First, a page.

As the excellent season rolled on and the 98-win Pirates prepared for their third consecutive Wild Card appearance, Cole was designated the guy in Pittsburgh. He would be the ace tasked with sending them to the Division Series as the ascendant Cubs came to town.

It could have gone better. A couple pitches were left out over the plate against an up-and-coming lineup, and in one game, that can be all it takes. Cole still ended up fourth in NL Cy Young voting, the high-water mark of his time in Pittsburgh.

By 2017, the split between Cole and Searage was becoming even more stark as the Pirates sagged back under .500. After three years of Cole increasing his sinker, daring hitters to put the ball in play even at the cost of his second-best pitch, that slider we’re all so familiar with, the ace started to go his own way.

Searage’s magic was starting to wear off around baseball by this point, as he would last just two more seasons while the dominant pitching philosophy shifted to rising fastballs up in the zone. Enter the Houston Astros, fresh off a World Series win and looking to build a dynasty deep in the heart of Texas.

The Rival

The Yankees had made a sizable splash in December 2017, landing Stanton at a below-market rate as the floundering Marlins struggled with direction. Perhaps even more than the Astros, New York needed one more big move to set themselves apart in a crowded American League playoff pool, and with Pittsburgh openly fielding offers on a guy that Cashman always wanted anyway, it was clear that the two ALCS participants were the co-favorites to land Cole.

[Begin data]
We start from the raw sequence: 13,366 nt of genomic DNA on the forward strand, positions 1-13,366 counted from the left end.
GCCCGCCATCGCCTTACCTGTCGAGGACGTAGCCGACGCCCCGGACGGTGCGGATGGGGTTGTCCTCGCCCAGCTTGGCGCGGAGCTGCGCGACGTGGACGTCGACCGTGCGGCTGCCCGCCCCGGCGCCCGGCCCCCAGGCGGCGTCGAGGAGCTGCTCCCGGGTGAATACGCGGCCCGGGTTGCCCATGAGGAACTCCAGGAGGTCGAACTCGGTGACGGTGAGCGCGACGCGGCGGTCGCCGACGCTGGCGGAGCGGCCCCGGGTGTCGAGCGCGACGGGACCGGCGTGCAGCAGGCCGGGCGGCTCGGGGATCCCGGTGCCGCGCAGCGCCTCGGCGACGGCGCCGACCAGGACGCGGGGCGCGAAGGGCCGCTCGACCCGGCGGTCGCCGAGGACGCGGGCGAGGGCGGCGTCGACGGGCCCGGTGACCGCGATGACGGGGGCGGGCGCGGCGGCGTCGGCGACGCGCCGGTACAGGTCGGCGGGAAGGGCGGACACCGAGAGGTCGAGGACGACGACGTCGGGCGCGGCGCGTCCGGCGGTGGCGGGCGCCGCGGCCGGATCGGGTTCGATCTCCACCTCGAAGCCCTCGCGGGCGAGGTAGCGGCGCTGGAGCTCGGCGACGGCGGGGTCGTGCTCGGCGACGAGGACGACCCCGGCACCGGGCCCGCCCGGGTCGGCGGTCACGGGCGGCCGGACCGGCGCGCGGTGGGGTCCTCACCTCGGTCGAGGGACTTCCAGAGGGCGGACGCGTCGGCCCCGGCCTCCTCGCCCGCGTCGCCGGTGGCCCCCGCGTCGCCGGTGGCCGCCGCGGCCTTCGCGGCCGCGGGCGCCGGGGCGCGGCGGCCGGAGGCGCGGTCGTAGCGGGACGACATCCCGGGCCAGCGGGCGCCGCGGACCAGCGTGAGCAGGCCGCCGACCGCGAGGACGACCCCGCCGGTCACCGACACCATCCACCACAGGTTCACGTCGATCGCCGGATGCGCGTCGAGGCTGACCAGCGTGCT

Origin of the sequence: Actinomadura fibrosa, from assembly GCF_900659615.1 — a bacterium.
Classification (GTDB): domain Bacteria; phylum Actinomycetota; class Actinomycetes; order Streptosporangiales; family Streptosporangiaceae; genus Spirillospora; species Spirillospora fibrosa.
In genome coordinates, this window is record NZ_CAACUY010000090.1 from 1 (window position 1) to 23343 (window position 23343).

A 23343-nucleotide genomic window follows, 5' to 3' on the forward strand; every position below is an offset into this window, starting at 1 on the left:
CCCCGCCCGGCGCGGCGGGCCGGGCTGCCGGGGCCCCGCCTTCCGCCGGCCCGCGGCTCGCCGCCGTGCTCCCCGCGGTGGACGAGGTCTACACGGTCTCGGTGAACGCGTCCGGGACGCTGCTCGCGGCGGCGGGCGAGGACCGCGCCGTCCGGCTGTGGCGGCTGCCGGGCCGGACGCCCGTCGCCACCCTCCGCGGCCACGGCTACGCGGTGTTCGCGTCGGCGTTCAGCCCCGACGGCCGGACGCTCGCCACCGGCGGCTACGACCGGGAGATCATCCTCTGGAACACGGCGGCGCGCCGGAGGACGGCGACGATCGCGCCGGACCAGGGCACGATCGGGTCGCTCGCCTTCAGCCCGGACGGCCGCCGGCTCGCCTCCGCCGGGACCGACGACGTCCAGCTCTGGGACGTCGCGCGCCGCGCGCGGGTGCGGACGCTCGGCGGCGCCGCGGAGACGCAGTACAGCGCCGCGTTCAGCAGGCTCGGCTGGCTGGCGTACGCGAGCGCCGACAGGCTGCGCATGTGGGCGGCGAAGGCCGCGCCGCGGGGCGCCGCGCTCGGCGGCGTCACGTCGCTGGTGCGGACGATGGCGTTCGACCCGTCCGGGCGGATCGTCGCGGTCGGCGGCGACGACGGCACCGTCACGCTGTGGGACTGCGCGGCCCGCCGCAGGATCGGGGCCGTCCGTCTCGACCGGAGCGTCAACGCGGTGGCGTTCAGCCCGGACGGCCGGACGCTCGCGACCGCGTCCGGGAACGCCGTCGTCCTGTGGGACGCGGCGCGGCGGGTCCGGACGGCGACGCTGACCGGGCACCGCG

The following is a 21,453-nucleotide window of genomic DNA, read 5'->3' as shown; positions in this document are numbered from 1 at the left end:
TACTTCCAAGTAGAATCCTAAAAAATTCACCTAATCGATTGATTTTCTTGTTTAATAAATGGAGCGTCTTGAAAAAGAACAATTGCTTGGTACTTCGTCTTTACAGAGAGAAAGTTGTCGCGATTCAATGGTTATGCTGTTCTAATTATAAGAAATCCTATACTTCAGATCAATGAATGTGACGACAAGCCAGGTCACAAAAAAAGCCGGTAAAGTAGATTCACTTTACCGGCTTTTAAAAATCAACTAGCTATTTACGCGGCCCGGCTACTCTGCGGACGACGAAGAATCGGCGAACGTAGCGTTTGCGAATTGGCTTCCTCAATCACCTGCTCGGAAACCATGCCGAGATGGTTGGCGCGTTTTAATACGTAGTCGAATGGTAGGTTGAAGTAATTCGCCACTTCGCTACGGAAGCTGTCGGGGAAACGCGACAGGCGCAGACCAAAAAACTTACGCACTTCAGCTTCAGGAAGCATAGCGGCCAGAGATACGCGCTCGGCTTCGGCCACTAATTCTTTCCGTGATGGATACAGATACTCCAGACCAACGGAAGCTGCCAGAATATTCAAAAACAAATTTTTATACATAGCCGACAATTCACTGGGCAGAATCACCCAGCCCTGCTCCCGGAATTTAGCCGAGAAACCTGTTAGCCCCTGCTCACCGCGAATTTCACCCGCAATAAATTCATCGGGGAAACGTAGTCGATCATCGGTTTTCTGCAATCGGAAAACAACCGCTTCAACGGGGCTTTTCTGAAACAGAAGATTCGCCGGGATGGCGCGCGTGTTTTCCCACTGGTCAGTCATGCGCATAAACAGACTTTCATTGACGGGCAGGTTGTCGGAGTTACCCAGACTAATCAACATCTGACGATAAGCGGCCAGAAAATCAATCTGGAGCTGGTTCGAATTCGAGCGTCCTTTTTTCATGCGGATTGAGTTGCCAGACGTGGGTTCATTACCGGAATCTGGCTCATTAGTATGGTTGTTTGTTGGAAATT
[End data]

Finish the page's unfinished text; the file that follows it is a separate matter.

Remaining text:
Hedging their bets, the Yankees were unwilling to part with Gleyber Torres, Miguel Andújar, Justus Sheffield, and Estevan Florial, and refusing to package Chance Adams and Clint Frazier together. We’ll get into Cole’s performance with the Astros, but suffice to say Cole put up 13.4 fWAR in two seasons in Houston, and to date the Yankees have managed just 15.8 fWAR out of those seven players combined — all but two wins coming from Gleyber.

Now, as Michael Kay will tell us we can’t rely on the fallacy of the predetermined outcome. It’s impossible to say if Cole would have been as good in the Bronx as he was in Houston, or if the prospects sent would have been as dismal in Pittsburgh as they were in pinstripes. But on net, if you had held back Gleyber and sent six other guys, you would have gained 11.4 wins in two seasons. When people say “Don’t gut the farm!” they really should be saying “There are 1-2 guys in the system who need to be kept and everyone else is at best a marginal upgrade, so who cares?”